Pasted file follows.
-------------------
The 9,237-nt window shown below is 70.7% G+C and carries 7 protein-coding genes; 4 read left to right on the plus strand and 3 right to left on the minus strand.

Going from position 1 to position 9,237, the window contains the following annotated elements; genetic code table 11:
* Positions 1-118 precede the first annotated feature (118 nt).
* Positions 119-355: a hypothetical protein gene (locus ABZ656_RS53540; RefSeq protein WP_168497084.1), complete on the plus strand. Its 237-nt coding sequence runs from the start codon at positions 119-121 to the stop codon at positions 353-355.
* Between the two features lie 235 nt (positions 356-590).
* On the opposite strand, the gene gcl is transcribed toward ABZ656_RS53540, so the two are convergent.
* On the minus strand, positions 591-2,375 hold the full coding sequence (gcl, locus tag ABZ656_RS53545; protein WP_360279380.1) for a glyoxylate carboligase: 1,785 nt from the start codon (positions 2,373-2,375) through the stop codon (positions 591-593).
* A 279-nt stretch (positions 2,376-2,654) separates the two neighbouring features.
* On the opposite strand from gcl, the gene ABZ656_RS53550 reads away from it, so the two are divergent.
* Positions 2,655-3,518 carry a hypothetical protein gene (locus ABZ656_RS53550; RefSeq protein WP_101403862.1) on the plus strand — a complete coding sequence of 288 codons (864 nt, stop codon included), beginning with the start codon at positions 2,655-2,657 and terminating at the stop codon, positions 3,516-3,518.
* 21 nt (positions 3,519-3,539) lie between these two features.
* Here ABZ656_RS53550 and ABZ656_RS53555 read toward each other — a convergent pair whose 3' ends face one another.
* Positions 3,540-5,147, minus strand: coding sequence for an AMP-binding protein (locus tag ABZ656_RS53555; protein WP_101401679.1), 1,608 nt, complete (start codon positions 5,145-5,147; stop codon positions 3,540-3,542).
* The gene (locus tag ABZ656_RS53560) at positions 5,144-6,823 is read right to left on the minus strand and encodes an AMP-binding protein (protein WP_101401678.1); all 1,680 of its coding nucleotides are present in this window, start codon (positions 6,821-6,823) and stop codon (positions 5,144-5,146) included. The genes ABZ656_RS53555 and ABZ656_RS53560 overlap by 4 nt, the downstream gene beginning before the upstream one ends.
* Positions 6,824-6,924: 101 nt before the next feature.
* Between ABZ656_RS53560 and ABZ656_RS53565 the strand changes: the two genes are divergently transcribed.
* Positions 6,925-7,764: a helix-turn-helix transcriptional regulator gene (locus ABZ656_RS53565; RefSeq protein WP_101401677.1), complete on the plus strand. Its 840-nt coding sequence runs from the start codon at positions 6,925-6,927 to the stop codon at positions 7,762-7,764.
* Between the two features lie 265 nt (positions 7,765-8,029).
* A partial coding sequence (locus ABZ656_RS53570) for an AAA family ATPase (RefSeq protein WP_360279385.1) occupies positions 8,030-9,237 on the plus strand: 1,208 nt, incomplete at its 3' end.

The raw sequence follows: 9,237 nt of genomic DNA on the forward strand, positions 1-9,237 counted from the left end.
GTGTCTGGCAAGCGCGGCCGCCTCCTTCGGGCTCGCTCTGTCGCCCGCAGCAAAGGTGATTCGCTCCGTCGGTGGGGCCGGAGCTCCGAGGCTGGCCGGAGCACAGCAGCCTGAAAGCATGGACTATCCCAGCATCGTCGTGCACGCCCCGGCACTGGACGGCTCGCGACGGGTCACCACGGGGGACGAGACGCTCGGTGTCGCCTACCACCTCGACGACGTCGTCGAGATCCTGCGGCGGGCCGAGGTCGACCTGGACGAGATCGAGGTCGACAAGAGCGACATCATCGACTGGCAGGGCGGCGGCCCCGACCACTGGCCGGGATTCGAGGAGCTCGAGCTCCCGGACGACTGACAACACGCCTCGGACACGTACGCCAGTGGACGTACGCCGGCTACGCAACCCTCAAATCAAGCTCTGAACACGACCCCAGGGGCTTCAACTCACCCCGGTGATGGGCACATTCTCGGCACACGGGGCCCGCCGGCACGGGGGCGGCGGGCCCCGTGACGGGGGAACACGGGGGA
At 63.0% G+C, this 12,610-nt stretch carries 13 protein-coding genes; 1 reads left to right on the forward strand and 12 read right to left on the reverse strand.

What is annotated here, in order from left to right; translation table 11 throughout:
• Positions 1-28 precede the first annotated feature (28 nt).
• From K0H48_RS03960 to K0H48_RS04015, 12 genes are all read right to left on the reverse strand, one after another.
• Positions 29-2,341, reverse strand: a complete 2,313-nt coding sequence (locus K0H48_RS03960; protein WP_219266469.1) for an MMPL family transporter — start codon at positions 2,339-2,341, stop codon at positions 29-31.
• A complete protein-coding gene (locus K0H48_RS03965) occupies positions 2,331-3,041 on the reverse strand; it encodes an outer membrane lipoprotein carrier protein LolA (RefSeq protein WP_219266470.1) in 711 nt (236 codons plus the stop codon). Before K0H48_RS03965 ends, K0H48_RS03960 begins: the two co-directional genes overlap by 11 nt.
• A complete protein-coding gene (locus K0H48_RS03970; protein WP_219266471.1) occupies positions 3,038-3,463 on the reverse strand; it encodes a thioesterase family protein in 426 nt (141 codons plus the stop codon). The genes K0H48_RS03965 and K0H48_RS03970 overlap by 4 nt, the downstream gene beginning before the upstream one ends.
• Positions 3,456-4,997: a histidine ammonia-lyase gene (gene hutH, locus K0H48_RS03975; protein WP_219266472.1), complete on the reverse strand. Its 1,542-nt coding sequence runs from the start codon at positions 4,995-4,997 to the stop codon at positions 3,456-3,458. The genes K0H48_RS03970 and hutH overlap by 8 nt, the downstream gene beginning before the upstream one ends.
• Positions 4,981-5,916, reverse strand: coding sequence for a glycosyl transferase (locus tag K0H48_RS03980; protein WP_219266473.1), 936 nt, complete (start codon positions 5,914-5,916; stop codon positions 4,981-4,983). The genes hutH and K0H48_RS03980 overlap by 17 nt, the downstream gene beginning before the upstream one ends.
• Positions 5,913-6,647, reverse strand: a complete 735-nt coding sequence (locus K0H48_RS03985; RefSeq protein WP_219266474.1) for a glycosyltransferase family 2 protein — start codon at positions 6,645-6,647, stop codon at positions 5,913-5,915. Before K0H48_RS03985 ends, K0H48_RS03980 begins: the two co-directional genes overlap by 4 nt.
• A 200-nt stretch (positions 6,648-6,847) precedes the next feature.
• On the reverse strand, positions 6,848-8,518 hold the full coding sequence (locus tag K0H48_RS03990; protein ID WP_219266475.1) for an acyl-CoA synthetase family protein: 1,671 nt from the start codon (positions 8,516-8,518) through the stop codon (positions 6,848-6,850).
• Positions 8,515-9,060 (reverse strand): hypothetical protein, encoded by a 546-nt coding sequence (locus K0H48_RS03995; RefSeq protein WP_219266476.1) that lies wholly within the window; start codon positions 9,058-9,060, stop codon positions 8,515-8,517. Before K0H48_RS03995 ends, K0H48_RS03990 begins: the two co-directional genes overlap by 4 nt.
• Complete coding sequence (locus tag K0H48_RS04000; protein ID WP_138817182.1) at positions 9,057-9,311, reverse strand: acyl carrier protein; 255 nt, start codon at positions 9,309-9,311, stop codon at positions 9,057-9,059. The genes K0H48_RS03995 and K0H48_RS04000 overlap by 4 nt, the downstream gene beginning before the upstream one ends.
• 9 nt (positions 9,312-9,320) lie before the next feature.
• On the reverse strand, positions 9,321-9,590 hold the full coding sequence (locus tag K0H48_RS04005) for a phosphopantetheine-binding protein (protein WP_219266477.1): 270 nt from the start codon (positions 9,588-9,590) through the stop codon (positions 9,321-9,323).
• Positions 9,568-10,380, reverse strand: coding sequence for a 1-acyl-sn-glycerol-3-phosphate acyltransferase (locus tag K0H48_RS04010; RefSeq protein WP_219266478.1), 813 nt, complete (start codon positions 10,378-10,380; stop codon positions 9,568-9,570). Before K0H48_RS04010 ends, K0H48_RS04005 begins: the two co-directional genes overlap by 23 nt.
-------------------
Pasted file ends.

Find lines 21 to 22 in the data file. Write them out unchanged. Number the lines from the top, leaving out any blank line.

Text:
GTGTCTGGCAAGCGCGGCCGCCTCCTTCGGGCTCGCTCTGTCGCCCGCAGCAAAGGTGATTCGCTCCGTCGGTGGGGCCGGAGCTCCGAGGCTGGCCGGAGCACAGCAGCCTGAAAGCATGGACTATCCCAGCATCGTCGTGCACGCCCCGGCACTGGACGGCTCGCGACGGGTCACCACGGGGGACGAGACGCTCGGTGTCGCCTACCACCTCGACGACGTCGTCGAGATCCTGCGGCGGGCCGAGGTCGACCTGGACGAGATCGAGGTCGACAAGAGCGACATCATCGACTGGCAGGGCGGCGGCCCCGACCACTGGCCGGGATTCGAGGAGCTCGAGCTCCCGGACGACTGACAACACGCCTCGGACACGTACGCCAGTGGACGTACGCCGGCTACGCAACCCTCAAATCAAGCTCTGAACACGACCCCAGGGGCTTCAACTCACCCCGGTGATGGGCACATTCTCGGCACACGGGGCCCGCCGGCACGGGGGCGGCGGGCCCCGTGACGGGGGAACACGGGGGA
At 63.0% G+C, this 12,610-nt stretch carries 13 protein-coding genes; 1 reads left to right on the forward strand and 12 read right to left on the reverse strand.